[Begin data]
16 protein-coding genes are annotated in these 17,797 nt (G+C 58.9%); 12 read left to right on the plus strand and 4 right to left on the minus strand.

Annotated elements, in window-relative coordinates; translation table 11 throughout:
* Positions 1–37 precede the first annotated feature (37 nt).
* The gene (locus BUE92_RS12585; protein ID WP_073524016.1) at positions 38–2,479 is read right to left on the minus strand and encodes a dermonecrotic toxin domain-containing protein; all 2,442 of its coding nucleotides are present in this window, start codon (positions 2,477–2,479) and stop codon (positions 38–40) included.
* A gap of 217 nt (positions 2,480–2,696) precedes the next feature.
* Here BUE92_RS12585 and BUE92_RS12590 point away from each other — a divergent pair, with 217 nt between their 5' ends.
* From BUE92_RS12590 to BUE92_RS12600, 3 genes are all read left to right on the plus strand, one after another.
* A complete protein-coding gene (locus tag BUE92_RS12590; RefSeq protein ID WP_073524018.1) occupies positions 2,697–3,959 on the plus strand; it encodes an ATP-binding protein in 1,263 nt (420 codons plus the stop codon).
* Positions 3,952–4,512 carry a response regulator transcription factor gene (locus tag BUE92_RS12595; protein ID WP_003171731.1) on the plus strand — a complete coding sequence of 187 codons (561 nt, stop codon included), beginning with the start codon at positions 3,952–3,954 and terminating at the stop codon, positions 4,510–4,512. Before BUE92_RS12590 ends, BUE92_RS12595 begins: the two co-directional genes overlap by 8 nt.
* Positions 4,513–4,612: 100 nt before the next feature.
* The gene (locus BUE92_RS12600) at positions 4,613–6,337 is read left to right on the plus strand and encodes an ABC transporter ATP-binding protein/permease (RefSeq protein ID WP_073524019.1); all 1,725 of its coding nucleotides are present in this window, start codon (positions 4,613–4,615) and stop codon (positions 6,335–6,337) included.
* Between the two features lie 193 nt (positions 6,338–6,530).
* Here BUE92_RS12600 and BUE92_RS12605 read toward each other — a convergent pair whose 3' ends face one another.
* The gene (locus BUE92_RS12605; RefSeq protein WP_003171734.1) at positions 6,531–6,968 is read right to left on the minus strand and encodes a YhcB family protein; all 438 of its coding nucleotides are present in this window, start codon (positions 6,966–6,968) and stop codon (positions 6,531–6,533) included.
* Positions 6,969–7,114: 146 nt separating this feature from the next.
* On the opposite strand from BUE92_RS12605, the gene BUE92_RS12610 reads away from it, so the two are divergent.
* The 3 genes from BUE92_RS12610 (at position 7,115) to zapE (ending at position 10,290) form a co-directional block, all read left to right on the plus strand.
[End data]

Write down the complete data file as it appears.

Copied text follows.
16 protein-coding genes are annotated in these 17,797 nt (G+C 58.9%); 12 read left to right on the plus strand and 4 right to left on the minus strand.

Annotated elements, in window-relative coordinates; translation table 11 throughout:
* Positions 1–37 precede the first annotated feature (37 nt).
* The gene (locus BUE92_RS12585; protein ID WP_073524016.1) at positions 38–2,479 is read right to left on the minus strand and encodes a dermonecrotic toxin domain-containing protein; all 2,442 of its coding nucleotides are present in this window, start codon (positions 2,477–2,479) and stop codon (positions 38–40) included.
* A gap of 217 nt (positions 2,480–2,696) precedes the next feature.
* Here BUE92_RS12585 and BUE92_RS12590 point away from each other — a divergent pair, with 217 nt between their 5' ends.
* From BUE92_RS12590 to BUE92_RS12600, 3 genes are all read left to right on the plus strand, one after another.
* A complete protein-coding gene (locus tag BUE92_RS12590; RefSeq protein ID WP_073524018.1) occupies positions 2,697–3,959 on the plus strand; it encodes an ATP-binding protein in 1,263 nt (420 codons plus the stop codon).
* Positions 3,952–4,512 carry a response regulator transcription factor gene (locus tag BUE92_RS12595; protein ID WP_003171731.1) on the plus strand — a complete coding sequence of 187 codons (561 nt, stop codon included), beginning with the start codon at positions 3,952–3,954 and terminating at the stop codon, positions 4,510–4,512. Before BUE92_RS12590 ends, BUE92_RS12595 begins: the two co-directional genes overlap by 8 nt.
* Positions 4,513–4,612: 100 nt before the next feature.
* The gene (locus BUE92_RS12600) at positions 4,613–6,337 is read left to right on the plus strand and encodes an ABC transporter ATP-binding protein/permease (RefSeq protein ID WP_073524019.1); all 1,725 of its coding nucleotides are present in this window, start codon (positions 4,613–4,615) and stop codon (positions 6,335–6,337) included.
* Between the two features lie 193 nt (positions 6,338–6,530).
* Here BUE92_RS12600 and BUE92_RS12605 read toward each other — a convergent pair whose 3' ends face one another.
* The gene (locus BUE92_RS12605; RefSeq protein WP_003171734.1) at positions 6,531–6,968 is read right to left on the minus strand and encodes a YhcB family protein; all 438 of its coding nucleotides are present in this window, start codon (positions 6,966–6,968) and stop codon (positions 6,531–6,533) included.
* Positions 6,969–7,114: 146 nt separating this feature from the next.
* On the opposite strand from BUE92_RS12605, the gene BUE92_RS12610 reads away from it, so the two are divergent.
* The 3 genes from BUE92_RS12610 (at position 7,115) to zapE (ending at position 10,290) form a co-directional block, all read left to right on the plus strand.